Much ado has been made about the fact that sweet-as-pie country gamine Taylor Swift recruited Max Martin—a man with a Eurodance streak a Chunnel wide and an uncanny gift for crafting massive pop hits for everyone from Britney to Pink—to help produce her fourth album. But it’s at least as relevant (and arguably more telling) that Red’s liner notes include Swift’s protracted reflection on a poem by Pablo Neruda. Oh, the exquisite anguish of young heartbreak.
While this collection finds the Nashville-approved prodigy making assured, deliberate steps to map out her artistic identity beyond teen/twang crossover success, it’s also a strikingly sophisticated attempt to talk about relationships—not just the falling-into part, but the regretful bits that get lost in the couch cushions. Love may be well-trodden ground in pop music, but good lord, Swift explores this territory like a practiced sherpa, meandering through nuances that are lost to her chart-topping peers.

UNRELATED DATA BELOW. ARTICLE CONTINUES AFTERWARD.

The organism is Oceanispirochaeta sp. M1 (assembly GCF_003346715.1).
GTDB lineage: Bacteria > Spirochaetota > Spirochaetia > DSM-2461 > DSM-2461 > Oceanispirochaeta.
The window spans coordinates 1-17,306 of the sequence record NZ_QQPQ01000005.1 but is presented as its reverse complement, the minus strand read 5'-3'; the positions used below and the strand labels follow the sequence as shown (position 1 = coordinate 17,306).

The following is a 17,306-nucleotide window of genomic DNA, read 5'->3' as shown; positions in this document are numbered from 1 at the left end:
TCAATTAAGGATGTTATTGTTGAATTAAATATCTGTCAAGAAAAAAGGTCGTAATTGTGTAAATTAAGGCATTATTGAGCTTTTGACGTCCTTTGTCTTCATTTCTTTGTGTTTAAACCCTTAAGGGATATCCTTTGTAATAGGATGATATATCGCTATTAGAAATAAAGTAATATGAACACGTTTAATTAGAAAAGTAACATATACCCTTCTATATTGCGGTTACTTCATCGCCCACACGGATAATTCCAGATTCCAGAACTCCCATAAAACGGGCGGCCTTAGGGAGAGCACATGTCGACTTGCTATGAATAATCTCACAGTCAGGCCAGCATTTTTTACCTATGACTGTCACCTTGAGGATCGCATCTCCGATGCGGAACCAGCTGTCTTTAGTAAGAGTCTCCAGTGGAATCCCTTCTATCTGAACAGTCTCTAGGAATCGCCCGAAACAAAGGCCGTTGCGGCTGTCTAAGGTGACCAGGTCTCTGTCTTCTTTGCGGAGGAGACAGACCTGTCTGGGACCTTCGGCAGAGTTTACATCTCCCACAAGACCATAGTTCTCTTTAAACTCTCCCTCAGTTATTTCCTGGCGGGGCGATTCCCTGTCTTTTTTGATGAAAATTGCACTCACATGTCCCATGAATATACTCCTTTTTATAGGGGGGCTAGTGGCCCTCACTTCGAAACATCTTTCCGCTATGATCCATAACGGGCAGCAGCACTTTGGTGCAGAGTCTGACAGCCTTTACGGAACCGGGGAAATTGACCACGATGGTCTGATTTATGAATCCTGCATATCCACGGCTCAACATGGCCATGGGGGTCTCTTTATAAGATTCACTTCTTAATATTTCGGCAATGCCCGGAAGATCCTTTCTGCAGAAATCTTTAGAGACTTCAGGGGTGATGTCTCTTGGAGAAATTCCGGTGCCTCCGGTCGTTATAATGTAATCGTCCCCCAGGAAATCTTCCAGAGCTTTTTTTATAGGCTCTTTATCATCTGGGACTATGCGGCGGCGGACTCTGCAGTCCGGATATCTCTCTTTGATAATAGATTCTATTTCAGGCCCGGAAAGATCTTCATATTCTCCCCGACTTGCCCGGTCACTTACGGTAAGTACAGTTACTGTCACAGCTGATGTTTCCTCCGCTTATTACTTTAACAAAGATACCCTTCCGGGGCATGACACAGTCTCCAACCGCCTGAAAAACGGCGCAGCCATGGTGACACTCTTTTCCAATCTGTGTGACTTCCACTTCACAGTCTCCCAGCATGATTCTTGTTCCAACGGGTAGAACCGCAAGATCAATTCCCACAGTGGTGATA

Forget finding love in a hopeless place; here, Swift’s country pedigree serves her well, compelling her to capture the mundane, profound details of life in sharp focus: a boyfriend dons a football helmet to defuse a heated fight (the Rilo Kiley-ish “Stay Stay Stay”), and moving on triggers a flurry of painfully vivid vignettes of a trip to an ex’s hometown (“All Too Well”). If Swift seems terribly naïve at times…well, she’s 22. And she grounds her flights of earnest melodrama in arch self-awareness—her post-breakup club night in “22” is as much a parody of crass twentysomething hedonism as it is a dumb-fun dance-pop anthem.
Red is overburdened with weepy ballads, and at 16 tracks, it’s bloated. But self-indulgence is an early-adulthood ritual. Heck, it took Neruda 20 poems (and a song of despair) to cover what he wanted to say about love at 19.
Playlist picks: “State of Grace,” “I Knew You Were Trouble,” “Stay Stay Stay,” “We Are Never Ever Getting Back Together”